Inland Empire can't afford high cost of oil
Rebecca U. Cho, Staff Writer
Posted:05/21/2011 8:29 PM
Escalating gas prices have become a real worry for both consumers and the analysts who track economic trends. But the Inland Empire should be particularly concerned with high oil prices, according to a new University of Redlands study.
Residents in the San Bernardino and Riverside counties are feeling the worst pain at the pump in Southern California, according to the research, which looked at the amount of money residents spend on gas as a share of their disposable income by U.S. ZIP code.
A combination of high gas prices, far commutes to work and low household income lead those who live inland to carry a higher gas burden than their coastal neighbors such as south Orange County and north San Diego, the study found. The newly created Institute for Spatial Economic Analysis at the university conducted the research.
There are signs that elevated retail gas prices are creating a divide between the rich and the rest of the U.S. population, according to The Associated Press. Retail earnings reports out last week show Saks Fifth Avenue and Nordstrom customers are back in pre-recession style, opening their wallets for luxury items such as Jimmy Choo shoes. Meanwhile, Target and Walmart shoppers are keeping their hands off luxuries, choosing to focus instead on groceries.
Johannes Moenius, a professor at the University of Redlands School of Business and the study's main researcher, spoke on the study's key findings and what they mean for the region's businesses and policymakers.
Q: Did your findings regarding Southern California and the Inland Empire surprise you?
A: The normal pattern you should expect is the city centers with public transportation show up as green (meaning less of a gas burden) and areas where affluent people live show up in green. But for Southern California that's not quite as true. It's one of the big outliers in the country. South of Los Angeles, it's all orange, meaning people spend a lot of money on commuting. That should actually be a green area. City centers are normally green. Another surprising finding was other places in the United States with the highest pain at the pump relative to income were those that have lower population density. And in Southern California, it's the opposite. The lowest oil burden has much lower population density, which indicates to me that reviewing public transportation should be on the agenda.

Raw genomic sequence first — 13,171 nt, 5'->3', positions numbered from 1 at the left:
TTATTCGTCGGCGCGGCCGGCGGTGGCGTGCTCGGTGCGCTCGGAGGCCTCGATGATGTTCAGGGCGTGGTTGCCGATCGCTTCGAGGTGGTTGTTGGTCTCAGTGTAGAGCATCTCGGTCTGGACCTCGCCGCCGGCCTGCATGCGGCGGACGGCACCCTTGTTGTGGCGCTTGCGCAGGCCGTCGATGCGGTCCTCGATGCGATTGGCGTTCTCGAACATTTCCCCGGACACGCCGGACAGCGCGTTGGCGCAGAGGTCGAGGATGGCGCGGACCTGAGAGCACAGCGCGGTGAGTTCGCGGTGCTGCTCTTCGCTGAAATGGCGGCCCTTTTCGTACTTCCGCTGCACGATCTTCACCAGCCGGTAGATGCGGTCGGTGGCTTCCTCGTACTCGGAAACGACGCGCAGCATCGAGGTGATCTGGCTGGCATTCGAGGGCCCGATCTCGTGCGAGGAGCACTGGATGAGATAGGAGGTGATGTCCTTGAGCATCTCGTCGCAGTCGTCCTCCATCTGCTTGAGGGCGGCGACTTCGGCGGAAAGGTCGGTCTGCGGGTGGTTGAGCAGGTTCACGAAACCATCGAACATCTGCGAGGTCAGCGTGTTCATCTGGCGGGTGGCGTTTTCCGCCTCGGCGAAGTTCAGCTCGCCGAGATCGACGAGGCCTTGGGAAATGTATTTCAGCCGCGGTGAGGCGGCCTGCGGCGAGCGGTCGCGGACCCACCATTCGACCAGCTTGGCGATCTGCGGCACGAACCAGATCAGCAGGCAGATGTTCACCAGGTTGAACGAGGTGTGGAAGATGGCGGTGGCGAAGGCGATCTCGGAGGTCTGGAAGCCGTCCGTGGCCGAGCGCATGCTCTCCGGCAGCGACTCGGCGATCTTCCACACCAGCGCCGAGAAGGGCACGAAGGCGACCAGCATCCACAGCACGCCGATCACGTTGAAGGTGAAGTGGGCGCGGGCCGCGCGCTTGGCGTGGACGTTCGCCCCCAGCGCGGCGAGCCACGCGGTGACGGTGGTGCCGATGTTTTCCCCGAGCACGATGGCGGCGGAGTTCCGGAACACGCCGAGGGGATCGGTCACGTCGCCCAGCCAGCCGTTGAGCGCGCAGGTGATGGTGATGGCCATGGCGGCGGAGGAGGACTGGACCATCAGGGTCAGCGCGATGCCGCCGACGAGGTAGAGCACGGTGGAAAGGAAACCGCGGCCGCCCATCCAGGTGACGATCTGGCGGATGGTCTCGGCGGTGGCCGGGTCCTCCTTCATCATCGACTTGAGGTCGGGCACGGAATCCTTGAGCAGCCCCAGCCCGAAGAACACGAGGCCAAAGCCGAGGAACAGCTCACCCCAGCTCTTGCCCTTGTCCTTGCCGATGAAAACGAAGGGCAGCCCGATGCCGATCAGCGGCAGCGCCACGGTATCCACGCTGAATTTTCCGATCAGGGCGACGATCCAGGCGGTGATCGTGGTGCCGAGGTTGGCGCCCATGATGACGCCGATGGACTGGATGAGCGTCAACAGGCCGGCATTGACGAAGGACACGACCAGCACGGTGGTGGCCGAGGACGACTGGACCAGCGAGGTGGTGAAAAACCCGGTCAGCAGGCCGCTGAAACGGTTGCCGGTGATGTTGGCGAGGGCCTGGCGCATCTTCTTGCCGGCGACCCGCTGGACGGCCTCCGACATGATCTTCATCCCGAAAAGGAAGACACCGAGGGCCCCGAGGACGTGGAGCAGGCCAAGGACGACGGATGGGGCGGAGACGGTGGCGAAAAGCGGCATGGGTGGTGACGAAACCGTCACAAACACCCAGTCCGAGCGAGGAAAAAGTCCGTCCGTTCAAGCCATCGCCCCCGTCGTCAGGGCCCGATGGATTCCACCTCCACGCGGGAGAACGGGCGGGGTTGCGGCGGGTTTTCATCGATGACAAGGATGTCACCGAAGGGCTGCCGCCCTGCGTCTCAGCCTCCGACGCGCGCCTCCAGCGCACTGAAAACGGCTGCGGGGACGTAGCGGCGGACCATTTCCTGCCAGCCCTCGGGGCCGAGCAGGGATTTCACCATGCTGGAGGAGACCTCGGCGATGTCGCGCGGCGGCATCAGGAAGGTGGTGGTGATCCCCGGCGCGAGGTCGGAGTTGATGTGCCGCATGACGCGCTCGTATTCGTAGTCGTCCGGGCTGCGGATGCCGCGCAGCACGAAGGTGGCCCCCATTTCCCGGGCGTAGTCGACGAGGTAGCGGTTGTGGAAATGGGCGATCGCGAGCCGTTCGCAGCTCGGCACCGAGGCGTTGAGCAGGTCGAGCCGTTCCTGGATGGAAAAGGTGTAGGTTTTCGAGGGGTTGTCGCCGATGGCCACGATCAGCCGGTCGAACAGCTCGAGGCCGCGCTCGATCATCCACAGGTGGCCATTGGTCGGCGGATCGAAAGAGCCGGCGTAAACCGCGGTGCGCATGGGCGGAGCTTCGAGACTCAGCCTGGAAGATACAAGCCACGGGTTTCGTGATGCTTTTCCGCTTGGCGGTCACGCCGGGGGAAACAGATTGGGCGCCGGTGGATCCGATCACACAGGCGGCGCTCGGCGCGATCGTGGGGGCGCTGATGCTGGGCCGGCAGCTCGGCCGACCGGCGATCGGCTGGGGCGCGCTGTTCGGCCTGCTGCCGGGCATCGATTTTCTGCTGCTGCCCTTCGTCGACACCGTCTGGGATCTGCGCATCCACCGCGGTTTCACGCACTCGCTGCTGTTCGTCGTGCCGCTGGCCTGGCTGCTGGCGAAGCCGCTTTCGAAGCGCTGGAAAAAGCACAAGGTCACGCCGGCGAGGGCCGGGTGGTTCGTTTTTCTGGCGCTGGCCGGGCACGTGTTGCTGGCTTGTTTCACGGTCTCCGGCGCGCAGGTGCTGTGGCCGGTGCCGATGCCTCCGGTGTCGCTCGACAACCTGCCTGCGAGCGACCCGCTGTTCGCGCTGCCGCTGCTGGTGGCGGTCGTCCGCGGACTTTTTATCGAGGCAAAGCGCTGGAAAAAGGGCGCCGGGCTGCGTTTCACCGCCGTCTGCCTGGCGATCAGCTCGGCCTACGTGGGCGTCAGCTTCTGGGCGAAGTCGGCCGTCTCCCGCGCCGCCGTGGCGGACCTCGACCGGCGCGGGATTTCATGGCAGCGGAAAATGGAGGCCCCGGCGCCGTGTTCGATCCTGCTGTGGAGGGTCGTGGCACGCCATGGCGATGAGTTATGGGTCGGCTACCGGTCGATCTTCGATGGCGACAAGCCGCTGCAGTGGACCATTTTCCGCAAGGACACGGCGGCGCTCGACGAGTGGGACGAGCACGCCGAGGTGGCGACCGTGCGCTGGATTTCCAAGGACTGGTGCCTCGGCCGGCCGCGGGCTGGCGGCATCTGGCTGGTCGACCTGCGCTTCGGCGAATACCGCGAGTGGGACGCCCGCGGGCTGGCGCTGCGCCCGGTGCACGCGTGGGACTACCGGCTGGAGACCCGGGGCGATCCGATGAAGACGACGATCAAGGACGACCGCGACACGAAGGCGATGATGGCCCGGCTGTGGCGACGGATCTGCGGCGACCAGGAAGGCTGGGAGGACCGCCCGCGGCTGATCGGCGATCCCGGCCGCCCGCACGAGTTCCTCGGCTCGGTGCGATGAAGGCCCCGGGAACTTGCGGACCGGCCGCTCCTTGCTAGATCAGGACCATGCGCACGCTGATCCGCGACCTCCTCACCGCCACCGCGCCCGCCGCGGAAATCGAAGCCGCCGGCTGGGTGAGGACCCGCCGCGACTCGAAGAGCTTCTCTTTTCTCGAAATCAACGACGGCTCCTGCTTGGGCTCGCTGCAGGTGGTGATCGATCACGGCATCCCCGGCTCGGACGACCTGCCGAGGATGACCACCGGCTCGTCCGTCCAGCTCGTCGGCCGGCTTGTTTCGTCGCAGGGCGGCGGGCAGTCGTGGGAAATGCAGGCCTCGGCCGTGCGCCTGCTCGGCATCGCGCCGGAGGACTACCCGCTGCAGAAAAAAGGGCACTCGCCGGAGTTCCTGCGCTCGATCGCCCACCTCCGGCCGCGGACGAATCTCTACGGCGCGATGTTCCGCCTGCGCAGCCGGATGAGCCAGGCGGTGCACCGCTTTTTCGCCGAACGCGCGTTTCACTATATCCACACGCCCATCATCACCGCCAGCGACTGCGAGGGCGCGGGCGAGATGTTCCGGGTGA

Q: The study found some of the highest gas burdens in the Southland in the Ontario region and locations outside of Victorville. Why is that?
A: As Southern California's housing market expanded, places where housing was affordable were more and more off the beaten track and further outside. So people tried to avoid higher house prices by moving further and instead substituting for higher commute costs, as long as oil prices were low. But now as oil prices rise, a lot of people really feel the pain.
Q: What kind of impact on the region's economy will high gas prices have?
A: If you have to spend more on gasoline, naturally you'll have less money left for alternative consumption. My expectation would be this would eat into luxury goods and things that can be delayed in terms of purchases like durable goods. The biggest finding nationwide is in the choice of cars. People are replacing what they have with more fuel-efficient imports versus home-grown gas guzzlers.
We'll see lower consumption and that will feed back negatively into the economy. In the Inland Empire, I think the effect on consumption will probably be worse. People are already squeezed.
Q: What in your opinion should policymakers learn from your study?
A: Specifically for Southern California, I think it does support the idea to revisit the availability of public transportation. We are probably the most highly oil-dependent region in the whole United States in terms of commuting; the Inland Empire specifically because most of the bad news is in the Inland Empire. We are taking the brunt in Southern California.
Secondly, think about how can we move jobs closer to the people? No one has a silver bullet here. And think about the high dependency of the Inland Empire on warehousing and logistics. That's all directly linked to oil. These are things that we really need to think about. If both our commuters and a large share of our industry and jobs depend on oil, then we're really in a difficult situation. Trying to reduce this correlation would be something to think about much harder.
Q: Will oil prices continue their climb?
A: That depends on whom you're listening to. If you listen to me, they will rise even further. The problem is, there's a huge amount of uncertainty in any type of data. I can't go to Saudi Arabia and check whether what they claim as proven reserves, if the quality of that information is as good as they claim it is. We don't know how much oil is left in the ground in the OPEC (Organization of the Petroleum Exporting Countries) and how cheap it is to get it out of the ground. Between 2005 and 2016, some people believe we hit peak oil. If that's the case, we're in trouble. I have doubts we can produce oil as cheaply in the future as we were able to in the past. With $200 (per barrel of) oil, alternative energy sources become more lucrative. But that means it's a tough 10 to 15 years we're going to go through if oil prices continue their climb.